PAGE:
As director of design at the adidas School for Experiential Education in Design (SEED), Thornhill-Goldson strives to create a community for young designers, especially women of color.
Working alongside counterparts Jessica Smith and Liz Connelly – the program’s co-founders – the team is committed to providing access, awareness and a pathway to help open the door for more women to access the plethora of jobs that are in the industry.
Students are also actively supported as they are paid throughout the program – essentially being paid to learn, as Thornhill-Goldson puts it. In addition, they receive a housing allowance each month. Financial aid is part of how adidas SEED aims to reduce the barriers students face.
“IIt’s really about creating equity,” she said. “We try to remove as many obstacles as possible. Thus, our students simply need to be at least 18 years old and able to work in the United States. These are the only requirements. And being a woman of color because that’s what we focus on.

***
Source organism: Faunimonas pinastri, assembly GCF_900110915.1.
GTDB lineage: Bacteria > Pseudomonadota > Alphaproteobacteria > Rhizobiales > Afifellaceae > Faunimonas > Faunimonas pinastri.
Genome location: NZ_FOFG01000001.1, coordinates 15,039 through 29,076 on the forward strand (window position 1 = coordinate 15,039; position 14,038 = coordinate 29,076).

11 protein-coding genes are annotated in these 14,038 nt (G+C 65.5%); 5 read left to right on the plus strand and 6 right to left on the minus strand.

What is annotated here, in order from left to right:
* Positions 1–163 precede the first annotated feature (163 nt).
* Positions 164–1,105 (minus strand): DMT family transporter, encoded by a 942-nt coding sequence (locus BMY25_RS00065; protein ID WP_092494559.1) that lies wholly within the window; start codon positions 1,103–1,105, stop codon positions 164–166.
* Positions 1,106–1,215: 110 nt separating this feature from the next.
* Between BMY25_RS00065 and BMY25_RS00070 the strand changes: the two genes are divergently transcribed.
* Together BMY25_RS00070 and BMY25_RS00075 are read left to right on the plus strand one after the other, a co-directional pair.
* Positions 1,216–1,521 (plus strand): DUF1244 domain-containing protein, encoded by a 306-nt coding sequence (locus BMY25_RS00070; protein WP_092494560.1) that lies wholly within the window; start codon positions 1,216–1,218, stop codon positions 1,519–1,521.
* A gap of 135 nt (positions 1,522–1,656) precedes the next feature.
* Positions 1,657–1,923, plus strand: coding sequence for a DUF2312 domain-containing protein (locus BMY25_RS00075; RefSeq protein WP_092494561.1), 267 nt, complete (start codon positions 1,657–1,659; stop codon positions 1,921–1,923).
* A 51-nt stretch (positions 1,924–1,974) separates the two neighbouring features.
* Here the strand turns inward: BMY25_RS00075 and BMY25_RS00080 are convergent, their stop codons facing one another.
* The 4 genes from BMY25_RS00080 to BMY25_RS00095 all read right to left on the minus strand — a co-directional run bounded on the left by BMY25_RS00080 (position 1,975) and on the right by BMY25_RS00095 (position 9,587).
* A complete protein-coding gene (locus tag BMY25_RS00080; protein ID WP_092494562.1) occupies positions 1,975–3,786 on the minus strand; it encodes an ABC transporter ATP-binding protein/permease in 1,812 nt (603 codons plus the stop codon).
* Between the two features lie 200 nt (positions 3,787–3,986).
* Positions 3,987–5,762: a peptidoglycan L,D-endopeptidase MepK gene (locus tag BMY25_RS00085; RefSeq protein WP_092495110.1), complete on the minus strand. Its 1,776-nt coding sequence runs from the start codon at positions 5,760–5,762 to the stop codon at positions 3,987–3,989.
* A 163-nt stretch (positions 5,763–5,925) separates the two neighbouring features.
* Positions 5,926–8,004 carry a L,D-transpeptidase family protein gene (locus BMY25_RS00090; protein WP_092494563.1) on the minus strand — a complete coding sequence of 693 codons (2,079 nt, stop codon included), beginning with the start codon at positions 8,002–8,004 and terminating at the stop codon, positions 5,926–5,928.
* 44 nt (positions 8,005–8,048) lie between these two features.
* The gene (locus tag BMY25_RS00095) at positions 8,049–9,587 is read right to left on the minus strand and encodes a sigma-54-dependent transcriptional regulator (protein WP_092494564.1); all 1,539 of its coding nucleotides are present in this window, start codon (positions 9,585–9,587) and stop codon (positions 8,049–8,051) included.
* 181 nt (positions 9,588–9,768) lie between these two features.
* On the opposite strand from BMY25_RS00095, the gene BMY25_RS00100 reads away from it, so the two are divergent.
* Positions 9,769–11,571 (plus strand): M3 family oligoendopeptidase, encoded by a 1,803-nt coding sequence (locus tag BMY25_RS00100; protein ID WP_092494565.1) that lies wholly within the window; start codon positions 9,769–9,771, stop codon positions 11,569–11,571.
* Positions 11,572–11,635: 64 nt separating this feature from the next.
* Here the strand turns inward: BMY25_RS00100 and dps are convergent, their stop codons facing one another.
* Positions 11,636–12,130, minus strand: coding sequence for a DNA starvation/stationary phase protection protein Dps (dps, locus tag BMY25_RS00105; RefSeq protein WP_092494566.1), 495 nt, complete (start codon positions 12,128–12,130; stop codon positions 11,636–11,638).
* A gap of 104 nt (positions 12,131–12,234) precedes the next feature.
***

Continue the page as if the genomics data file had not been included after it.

She continued, “No resume, no portfolio. None of the things you need to have to get into one of the top 10 art schools. Our whole premise is truly experiential. We create opportunities for our students to experience design and to work with us and collaborate with us. And we rate them on their ability to collaborate, take feedback and act on it, and be curious — all leadership qualities one would need to be successful. We believe we can teach you how to design. We can teach anyone to draw or design, anything.
In 2020, SEED welcomed its inaugural class. Two years later, he is currently recruiting his third generation. The two-year program extends beyond footwear and includes crash courses through product creation, working with women’s adidas originals for a footwear collection, as well as apparel, accessories and footwear. backpack.
The goal is for young creators to become more complete designers.